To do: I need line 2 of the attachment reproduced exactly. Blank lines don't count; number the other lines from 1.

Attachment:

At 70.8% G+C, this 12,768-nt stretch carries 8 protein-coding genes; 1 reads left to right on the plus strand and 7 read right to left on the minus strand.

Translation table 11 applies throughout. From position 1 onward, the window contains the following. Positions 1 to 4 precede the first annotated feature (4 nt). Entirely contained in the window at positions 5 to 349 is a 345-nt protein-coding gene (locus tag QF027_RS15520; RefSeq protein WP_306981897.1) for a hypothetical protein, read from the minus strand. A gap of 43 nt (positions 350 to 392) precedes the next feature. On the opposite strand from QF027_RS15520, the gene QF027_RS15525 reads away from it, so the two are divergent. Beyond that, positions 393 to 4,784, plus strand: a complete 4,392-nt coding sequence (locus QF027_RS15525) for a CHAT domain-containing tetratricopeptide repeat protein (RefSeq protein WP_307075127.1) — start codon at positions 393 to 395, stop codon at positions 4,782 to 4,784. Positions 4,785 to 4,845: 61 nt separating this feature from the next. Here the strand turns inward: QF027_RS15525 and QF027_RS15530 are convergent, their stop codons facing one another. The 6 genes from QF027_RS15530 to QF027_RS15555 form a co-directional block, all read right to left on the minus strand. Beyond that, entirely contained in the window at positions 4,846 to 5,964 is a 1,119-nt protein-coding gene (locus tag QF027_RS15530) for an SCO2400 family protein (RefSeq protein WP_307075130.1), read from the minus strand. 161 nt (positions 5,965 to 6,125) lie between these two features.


Translation table 11 applies throughout. From position 1 onward, the window contains the following. Positions 1 to 4 precede the first annotated feature (4 nt). Entirely contained in the window at positions 5 to 349 is a 345-nt protein-coding gene (locus tag QF027_RS15520; RefSeq protein WP_306981897.1) for a hypothetical protein, read from the minus strand. A gap of 43 nt (positions 350 to 392) precedes the next feature. On the opposite strand from QF027_RS15520, the gene QF027_RS15525 reads away from it, so the two are divergent. Beyond that, positions 393 to 4,784, plus strand: a complete 4,392-nt coding sequence (locus QF027_RS15525) for a CHAT domain-containing tetratricopeptide repeat protein (RefSeq protein WP_307075127.1) — start codon at positions 393 to 395, stop codon at positions 4,782 to 4,784. Positions 4,785 to 4,845: 61 nt separating this feature from the next. Here the strand turns inward: QF027_RS15525 and QF027_RS15530 are convergent, their stop codons facing one another. The 6 genes from QF027_RS15530 to QF027_RS15555 form a co-directional block, all read right to left on the minus strand. Beyond that, entirely contained in the window at positions 4,846 to 5,964 is a 1,119-nt protein-coding gene (locus tag QF027_RS15530) for an SCO2400 family protein (RefSeq protein WP_307075130.1), read from the minus strand. 161 nt (positions 5,965 to 6,125) lie between these two features.